Small businesses are the bee's knees. Compared to big chains and companies, they have much closer relationships with customers, more flexibility to quickly implement changes, and laser-focused expertise in their particular field. However, there's a catch — more often than not, small companies have tight marketing budgets. This makes it tricky when trying to promote the business.
The stark truth is that 50% of small businesses fail within five years. One of the biggest causes is poor planning — they spend too much and break their marketing budget to acquire new customers. While there are ways to optimize your marketing budget by wisely allocating spend, that topic is for another day. Today, we’re going to focus on something a little more fun. Let’s go over six marketing tips for small businesses that’ll give your marketing efforts a boost — all for the whopping price of $0.
Select a free blogging platform that can be easily managed from the front-end, hosting included, so that all you have to do is arrange the layout and pick the template. Once you've nailed down your content and schedule, and your company has the budget for it, you can graduate to premium plans for more advanced plugins and apps.
When your blog is set up, create a content calendar that spans at least a couple of months out. Establish what types of articles you’ll be writing — how-tos? Listicles? Thought Leadership pieces? A combination of everything?
If you have employees, share the content duties and ask everyone to take turns contributing to the blog.
Circle back every few months to see what content you can reuse or repurpose for cost and labor efficiency.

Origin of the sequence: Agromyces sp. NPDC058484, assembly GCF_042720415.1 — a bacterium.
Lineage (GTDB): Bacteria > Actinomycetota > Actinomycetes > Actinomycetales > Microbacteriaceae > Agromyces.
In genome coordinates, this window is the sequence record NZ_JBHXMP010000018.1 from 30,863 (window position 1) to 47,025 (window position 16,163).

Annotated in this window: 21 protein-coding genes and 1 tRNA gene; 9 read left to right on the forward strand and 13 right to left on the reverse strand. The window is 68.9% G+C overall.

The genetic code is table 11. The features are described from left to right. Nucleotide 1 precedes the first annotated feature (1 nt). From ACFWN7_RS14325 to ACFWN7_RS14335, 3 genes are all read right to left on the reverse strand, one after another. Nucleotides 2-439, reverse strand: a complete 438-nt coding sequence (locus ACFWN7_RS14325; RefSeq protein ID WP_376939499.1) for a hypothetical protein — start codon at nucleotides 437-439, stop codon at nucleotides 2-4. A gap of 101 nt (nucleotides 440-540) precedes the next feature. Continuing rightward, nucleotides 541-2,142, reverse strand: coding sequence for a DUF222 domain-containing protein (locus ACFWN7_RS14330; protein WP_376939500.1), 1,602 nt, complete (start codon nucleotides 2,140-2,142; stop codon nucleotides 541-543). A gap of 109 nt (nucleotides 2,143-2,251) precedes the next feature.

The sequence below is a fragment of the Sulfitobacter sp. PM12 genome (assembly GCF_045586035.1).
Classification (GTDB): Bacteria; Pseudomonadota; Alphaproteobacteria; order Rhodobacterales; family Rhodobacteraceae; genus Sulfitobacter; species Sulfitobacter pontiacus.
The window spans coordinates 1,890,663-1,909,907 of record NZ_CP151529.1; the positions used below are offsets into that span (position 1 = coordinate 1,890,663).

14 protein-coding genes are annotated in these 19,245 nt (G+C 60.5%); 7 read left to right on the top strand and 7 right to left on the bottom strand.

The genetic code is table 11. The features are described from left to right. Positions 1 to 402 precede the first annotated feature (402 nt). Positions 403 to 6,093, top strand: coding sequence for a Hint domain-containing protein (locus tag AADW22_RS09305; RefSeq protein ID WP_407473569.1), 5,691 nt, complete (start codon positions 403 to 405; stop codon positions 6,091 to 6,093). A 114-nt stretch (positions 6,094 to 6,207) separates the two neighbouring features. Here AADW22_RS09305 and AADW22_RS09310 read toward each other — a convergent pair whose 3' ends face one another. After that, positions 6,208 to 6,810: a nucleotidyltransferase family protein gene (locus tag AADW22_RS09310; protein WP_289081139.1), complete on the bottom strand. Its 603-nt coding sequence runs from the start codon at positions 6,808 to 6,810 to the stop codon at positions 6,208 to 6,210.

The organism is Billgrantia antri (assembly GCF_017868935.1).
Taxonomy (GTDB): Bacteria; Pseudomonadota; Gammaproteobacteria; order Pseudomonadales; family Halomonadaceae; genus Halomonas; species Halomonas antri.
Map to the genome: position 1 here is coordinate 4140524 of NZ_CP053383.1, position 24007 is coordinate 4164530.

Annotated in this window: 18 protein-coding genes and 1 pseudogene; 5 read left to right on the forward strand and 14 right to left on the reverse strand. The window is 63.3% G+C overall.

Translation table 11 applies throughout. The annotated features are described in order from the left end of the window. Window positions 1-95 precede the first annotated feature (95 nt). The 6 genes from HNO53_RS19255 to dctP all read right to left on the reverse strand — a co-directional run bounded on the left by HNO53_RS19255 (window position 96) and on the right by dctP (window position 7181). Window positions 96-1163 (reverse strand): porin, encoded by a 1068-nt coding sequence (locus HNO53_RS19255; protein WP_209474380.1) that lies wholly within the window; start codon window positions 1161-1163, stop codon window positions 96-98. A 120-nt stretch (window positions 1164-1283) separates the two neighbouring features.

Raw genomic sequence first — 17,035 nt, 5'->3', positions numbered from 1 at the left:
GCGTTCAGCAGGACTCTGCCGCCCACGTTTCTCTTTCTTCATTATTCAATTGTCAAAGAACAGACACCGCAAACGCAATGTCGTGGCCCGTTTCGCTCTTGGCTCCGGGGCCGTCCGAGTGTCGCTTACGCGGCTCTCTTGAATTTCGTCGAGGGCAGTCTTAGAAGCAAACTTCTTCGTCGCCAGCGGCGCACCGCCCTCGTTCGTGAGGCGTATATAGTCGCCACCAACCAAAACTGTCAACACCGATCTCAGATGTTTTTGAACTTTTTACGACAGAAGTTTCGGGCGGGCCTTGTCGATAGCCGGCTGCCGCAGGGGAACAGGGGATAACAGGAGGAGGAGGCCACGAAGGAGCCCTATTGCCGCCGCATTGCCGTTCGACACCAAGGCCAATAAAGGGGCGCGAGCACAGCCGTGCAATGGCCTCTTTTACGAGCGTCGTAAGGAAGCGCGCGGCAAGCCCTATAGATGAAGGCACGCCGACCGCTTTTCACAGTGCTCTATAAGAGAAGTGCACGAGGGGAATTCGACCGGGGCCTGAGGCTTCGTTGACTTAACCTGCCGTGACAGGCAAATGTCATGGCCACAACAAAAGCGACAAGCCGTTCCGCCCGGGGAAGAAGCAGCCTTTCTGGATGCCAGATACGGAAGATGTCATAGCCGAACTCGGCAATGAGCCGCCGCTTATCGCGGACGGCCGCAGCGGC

Create Social Media Profiles and Keep the Lights On
This might seem obvious, but it’s not enough that your social profiles exist — you also have to keep the lights on by regularly posting and engaging with your followers. While this may feel like a wasted effort because you’re not dumping tons of money into paid social, you shouldn’t underestimate the power of organic social media. It all depends on your audience and the types of content you post.
For example, if your product is inspirational, you can create a campaign around motivational quotes. Or, if your audience prefers to be kept up to date on all areas of your industry, you could post related content in the form of news articles from other publications. As a general campaign, you can even pull quotes from users’ positive comments and build social posts around those to shine a spotlight on your best customers and make them feel special.
There are many ways to create cool social campaigns without spending a penny — it all comes down to creativity and thinking outside of the box.
Be sure to find your target audience before you start mapping out social campaign ideas.
Perform an audit of your competitors’ social media pages to see what's drawing the most engagement.
Establish a posting cadence (best practices say once per day is optimal), then use a free social scheduling tool to automate publishing.
Build a Presence on Online Forums
Establish a presence on online forums with user-generated content (UGC) such as Reddit, Quora, or anywhere else your customers might be posting. When you answer questions in an engaging, non-promotional, and helpful manner, it helps boost brand authority and reach niche audiences.